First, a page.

What is World Reef Day?
June 1st, is a call to action for consumers, businesses, and organizations to reflect on the delicate ecosystem of our ocean’s coral reefs. The day brings together the general public and opinion leaders to create active change through education and engagement.
Why should we act now?
Coral reefs cover less than 1% of the Earth surface yet the reefs feed and shelter a significant amount of marine life. At least 500 million people rely on reef for food, coastal protection, and their livelihoods.
Our coral reefs are in serious danger. In recent yeas, there has been a major decline of the world’s reef (40% in Hawaii and the Great Barrier Reef, 85% in the Caribbean and 99% in the Florida Keys). Most of the destruction up until now has been done by humans, and we can fix it.
5 Simple actions that can be accomplished to protect our precious resources:
- Eat sustainable seafood
- Reduce single-use plastics
- Use reef-safe sunscreen
- Visit and enjoy national and state parks that have protected beaches and coasts
- Spread awareness (using #WorldReefDay hash tag)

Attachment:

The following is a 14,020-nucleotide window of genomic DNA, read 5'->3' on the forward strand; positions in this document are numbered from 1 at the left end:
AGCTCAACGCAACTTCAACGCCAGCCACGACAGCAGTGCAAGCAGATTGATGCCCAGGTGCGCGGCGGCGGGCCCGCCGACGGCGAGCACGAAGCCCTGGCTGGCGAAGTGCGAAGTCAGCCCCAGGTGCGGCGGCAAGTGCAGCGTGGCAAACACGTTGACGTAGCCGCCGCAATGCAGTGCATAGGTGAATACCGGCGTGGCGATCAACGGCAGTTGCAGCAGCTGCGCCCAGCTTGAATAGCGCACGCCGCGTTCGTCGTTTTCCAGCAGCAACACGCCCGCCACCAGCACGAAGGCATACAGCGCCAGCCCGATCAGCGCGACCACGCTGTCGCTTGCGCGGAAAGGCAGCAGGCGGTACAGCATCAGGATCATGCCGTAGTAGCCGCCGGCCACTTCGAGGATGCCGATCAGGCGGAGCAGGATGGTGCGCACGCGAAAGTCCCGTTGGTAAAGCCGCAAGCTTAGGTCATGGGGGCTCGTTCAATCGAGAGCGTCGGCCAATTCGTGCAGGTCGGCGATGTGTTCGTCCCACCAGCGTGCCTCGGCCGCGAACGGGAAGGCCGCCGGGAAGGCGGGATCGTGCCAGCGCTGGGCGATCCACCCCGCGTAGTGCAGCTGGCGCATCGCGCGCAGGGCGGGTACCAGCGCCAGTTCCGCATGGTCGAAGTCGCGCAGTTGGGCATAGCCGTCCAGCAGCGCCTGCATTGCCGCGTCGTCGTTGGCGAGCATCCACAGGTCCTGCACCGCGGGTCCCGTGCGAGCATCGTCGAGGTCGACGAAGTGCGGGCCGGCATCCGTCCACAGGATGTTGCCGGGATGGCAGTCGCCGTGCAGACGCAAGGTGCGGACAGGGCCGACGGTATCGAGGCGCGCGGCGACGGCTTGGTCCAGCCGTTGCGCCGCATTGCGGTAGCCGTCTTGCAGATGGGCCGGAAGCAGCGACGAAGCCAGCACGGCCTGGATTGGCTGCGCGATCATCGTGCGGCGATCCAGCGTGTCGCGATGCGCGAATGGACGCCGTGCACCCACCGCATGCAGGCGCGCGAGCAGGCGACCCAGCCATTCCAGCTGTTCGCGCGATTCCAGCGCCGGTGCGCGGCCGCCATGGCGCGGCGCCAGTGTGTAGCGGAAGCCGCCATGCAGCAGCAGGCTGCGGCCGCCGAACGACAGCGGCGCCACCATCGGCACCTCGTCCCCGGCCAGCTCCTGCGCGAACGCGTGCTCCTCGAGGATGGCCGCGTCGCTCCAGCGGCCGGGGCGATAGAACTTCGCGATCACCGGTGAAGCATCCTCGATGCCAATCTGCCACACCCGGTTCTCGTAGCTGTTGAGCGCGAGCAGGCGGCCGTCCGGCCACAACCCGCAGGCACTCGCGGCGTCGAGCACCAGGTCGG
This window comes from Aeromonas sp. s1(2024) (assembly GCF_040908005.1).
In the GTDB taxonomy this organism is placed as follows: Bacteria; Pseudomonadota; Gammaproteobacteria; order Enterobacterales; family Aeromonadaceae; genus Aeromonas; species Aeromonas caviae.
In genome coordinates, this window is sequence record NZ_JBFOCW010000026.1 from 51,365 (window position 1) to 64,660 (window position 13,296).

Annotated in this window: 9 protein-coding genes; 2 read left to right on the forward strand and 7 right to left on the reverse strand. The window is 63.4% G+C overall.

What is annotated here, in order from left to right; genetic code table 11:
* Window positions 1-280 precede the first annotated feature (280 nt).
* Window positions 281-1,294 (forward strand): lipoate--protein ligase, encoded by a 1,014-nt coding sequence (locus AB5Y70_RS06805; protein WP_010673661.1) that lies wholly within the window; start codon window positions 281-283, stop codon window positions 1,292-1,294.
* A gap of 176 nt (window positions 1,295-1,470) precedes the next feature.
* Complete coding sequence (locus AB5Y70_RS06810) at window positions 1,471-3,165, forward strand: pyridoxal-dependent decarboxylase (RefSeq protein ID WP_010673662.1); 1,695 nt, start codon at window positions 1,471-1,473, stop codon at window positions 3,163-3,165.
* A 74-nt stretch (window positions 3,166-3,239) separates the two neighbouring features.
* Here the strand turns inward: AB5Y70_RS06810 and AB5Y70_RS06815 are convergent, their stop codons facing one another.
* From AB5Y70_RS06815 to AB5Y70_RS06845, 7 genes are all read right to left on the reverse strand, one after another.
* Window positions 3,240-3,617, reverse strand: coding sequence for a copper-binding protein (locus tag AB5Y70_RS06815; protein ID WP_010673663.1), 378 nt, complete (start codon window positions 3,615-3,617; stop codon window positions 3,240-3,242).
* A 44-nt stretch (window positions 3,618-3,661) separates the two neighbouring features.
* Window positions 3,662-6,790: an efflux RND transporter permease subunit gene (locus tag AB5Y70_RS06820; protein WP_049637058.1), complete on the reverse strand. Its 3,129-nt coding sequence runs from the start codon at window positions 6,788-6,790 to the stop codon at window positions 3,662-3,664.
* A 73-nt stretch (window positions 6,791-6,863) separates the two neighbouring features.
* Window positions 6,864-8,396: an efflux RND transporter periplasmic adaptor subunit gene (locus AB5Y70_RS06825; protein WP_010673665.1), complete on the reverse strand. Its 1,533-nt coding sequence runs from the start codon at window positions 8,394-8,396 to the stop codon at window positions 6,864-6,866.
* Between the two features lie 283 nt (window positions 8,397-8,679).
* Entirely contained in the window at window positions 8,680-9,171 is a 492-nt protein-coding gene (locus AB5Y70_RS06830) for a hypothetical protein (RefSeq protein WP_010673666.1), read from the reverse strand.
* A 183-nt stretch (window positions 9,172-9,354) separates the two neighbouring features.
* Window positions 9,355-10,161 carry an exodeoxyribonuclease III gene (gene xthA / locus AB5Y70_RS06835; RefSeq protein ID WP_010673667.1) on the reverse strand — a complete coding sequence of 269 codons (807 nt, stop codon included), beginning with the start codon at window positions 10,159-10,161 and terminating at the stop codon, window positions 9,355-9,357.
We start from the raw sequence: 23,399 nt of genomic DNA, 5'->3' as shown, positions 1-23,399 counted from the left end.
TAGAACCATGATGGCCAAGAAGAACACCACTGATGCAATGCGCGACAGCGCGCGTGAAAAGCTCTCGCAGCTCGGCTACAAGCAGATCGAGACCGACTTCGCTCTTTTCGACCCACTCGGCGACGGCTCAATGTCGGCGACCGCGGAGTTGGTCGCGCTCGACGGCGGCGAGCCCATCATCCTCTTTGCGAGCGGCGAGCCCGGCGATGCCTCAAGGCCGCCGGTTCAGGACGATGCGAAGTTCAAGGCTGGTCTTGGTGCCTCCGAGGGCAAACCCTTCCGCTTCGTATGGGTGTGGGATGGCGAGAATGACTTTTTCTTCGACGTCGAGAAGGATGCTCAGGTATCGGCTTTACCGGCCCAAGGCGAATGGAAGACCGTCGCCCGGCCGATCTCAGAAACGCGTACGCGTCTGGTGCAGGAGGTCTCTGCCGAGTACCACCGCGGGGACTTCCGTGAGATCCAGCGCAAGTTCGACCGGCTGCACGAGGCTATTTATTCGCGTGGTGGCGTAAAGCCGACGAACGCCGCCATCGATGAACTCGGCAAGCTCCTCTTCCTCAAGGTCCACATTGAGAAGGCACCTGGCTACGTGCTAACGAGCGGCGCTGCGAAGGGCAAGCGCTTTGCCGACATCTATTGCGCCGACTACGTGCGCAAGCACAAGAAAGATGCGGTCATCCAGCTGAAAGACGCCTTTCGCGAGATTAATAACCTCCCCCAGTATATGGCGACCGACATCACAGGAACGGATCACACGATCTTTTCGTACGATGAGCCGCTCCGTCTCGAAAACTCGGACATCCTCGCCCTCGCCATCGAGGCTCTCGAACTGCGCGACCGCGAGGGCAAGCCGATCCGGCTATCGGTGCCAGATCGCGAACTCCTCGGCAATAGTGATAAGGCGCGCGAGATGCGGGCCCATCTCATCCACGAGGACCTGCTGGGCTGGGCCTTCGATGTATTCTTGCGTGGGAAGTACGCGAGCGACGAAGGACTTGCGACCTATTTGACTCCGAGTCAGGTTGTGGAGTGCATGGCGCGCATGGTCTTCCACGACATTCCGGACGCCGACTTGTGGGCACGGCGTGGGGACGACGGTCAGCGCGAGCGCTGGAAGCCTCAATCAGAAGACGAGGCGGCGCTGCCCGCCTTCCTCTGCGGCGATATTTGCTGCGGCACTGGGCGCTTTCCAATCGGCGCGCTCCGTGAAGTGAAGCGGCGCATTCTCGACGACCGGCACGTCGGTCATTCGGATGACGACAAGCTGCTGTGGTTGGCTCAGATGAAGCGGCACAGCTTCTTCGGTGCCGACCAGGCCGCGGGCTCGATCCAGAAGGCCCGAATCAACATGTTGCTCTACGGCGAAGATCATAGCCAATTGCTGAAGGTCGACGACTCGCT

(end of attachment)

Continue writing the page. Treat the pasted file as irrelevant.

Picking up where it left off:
While I consider scuba diving a recreational hobby. The byproduct of this hobby has educated me about various conservation efforts and truly how fragile our natural areas are firsthand.
Below are video clips from scuba dives in the Belize Barrier Reef in the Caribbean. The Belize Barrier Reef is the second largest coral reef system after the Great Barrier Reef of Australia. The Caribbean reef extend for about 180 miles mostly along the coast of Belize. Several rare and endangered animal species, such as the American crocodile, are found in the area, as is the world’s largest population of West Indian manatees. The Belize Barrier Reef was designated a UNESCO World Heritage site in 1996.
Belize is one my favorite places to dive due to the abundance of marine life.
Here are few articles on the pro’s and con’s of ecotourism that I found interesting.